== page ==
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Home > National Self-Harm Registry annual report, 2016.

Millar, Sean (2018) National Self-Harm Registry annual report, 2016. Drugnet Ireland , Issue 64, Winter 2018 , p. 12.

PDF (Issue 64, Winter 2018) - Published Version

The 15th annual report from National Self-Harm Registry Ireland was published in late 2017.1 The report contains information relating to every recorded presentation of deliberate self-harm to acute hospital emergency departments in Ireland in 2016 and complete national coverage of cases treated. All individuals who were alive on admission to hospital following deliberate self-harm were included, along with the methods of deliberate self-harm that were used. Accidental overdoses of medication, street drugs or alcohol were not included.


Rates of self-harm

There were 11,485 recorded presentations of deliberate self-harm in 2016, involving 8,909 individuals. Taking the population into account, the age standardised rate of individuals presenting to hospital in the Republic of Ireland following self-harm was 206 per 100,000 population. This is similar to the rate recorded in 2015 (204 per 100,000 population). In recent years, there have been successive decreases in the self-harm rate between 2011 and 2013. Nevertheless, the rate in 2016 was still 10% higher than in 2007, the year before the economic recession (Figure 1).


In 2016, the national male rate of self-harm was 184 per 100,000 population, 1% lower than in 2015. The female rate was 229 per 100,000 population, which was 3% higher than in 2015. Since 2007, the male and female rates of self-harm have increased by 14% and 7%, respectively. With regard to age, the peak rate for men was in the 20—24-age group at 516 per 100,000 population. The peak rate for women was among 15—19-year-olds at 763 per 100,000 population.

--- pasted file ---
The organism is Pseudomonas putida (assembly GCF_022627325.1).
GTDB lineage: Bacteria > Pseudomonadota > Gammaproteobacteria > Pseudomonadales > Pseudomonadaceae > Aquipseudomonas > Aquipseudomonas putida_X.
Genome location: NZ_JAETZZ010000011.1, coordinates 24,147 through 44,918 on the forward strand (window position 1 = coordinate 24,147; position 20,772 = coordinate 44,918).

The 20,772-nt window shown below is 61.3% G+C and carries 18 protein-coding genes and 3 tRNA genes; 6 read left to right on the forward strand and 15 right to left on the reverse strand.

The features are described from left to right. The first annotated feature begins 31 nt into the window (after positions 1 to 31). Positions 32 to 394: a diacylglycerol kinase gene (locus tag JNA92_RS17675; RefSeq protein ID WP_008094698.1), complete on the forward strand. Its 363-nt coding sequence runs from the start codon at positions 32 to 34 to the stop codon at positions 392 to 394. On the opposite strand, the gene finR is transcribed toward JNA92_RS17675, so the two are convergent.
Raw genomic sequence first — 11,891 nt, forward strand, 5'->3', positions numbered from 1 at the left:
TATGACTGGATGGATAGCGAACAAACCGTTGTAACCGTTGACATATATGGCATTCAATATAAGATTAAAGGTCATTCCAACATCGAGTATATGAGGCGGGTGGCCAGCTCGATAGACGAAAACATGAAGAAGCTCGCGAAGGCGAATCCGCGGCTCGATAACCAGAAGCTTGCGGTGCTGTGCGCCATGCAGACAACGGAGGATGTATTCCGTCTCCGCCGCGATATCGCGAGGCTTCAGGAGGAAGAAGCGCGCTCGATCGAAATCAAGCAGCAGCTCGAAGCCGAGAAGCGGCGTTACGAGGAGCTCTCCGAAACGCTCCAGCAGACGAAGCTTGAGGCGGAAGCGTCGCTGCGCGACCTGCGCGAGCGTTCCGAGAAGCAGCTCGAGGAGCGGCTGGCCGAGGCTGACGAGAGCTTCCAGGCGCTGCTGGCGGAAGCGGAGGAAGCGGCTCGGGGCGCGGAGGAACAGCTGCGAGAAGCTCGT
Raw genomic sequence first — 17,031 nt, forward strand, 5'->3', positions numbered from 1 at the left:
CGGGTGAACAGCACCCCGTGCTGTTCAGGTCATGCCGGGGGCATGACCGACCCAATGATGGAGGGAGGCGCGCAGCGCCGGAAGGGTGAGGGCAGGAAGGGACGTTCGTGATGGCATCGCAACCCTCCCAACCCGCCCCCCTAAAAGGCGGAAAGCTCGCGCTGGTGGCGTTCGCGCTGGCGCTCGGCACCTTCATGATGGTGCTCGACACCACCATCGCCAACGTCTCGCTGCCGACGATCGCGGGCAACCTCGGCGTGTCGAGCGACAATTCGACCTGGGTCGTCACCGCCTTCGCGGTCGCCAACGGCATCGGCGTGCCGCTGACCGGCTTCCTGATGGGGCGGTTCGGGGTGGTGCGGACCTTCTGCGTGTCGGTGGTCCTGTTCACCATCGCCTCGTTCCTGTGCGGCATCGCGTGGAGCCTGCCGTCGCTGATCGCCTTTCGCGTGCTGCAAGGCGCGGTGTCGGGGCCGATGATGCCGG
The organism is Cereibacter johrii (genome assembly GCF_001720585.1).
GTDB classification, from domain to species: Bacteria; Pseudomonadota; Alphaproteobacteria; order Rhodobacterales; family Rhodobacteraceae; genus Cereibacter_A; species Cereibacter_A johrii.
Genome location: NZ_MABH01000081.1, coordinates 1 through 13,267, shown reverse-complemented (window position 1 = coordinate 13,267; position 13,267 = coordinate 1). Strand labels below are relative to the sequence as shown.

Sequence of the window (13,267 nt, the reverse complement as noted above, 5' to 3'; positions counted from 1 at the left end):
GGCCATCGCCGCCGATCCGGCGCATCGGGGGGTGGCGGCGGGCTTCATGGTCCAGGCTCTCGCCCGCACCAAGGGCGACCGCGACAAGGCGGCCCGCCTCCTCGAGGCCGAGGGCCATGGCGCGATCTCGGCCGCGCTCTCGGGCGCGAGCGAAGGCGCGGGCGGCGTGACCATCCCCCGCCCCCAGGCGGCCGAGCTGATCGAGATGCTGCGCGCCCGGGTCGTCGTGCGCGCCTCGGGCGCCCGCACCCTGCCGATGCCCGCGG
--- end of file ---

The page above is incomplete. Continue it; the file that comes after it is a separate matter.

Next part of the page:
Self-harm and drug and alcohol use

Intentional drug overdose was the most common form of deliberate self-harm reported in 2016, occurring in 7,646 (67%) of episodes. As observed in 2015, overdose rates were higher among women (72%) than among men (59%). Minor tranquillisers and antidepressants/mood stabilisers were involved in 35% and 19% of drug overdose acts, respectively. In total, 32% of male and 47% of female overdose cases involved analgesic drugs, most commonly paracetamol, which was involved in 30% of all drug overdose acts. In 69% of cases, the total number of tablets taken was known, with an average of 29 tablets taken in episodes of self-harm that involved a drug overdose.


There was no increase in the number of presentations involving street drugs (cannabis, ecstasy and cocaine) compared to 2015 (n=547). Nevertheless, the 2015/16 levels are the highest recorded since 2008 and the second highest ever recorded by the registry. Alcohol was involved in 31% of all self-harm presentations, and was significantly more often involved in male episodes of self-harm than females (34% vs 29%, respectively). The authors reported that, as in previous years, alcohol continued to be one of the factors associated with the higher rate of self-harm presentations on Sundays, Mondays and public holidays, and in the hours around midnight.


The authors concluded that these findings underline the need for ongoing efforts: 

  • To reduce access to minor tranquillisers and other frequently used drugs, including paracetamol
  • To intensify national strategies to increase awareness of mental health issues
  • To intensify further strategies to reduce access to alcohol.


1  Griffin E, Arensman E, Corcoran P, Williamson E and Perry IJ (2017) National Self-Harm Registry Ireland annual report 2016. Cork: National Suicide Research Foundation.

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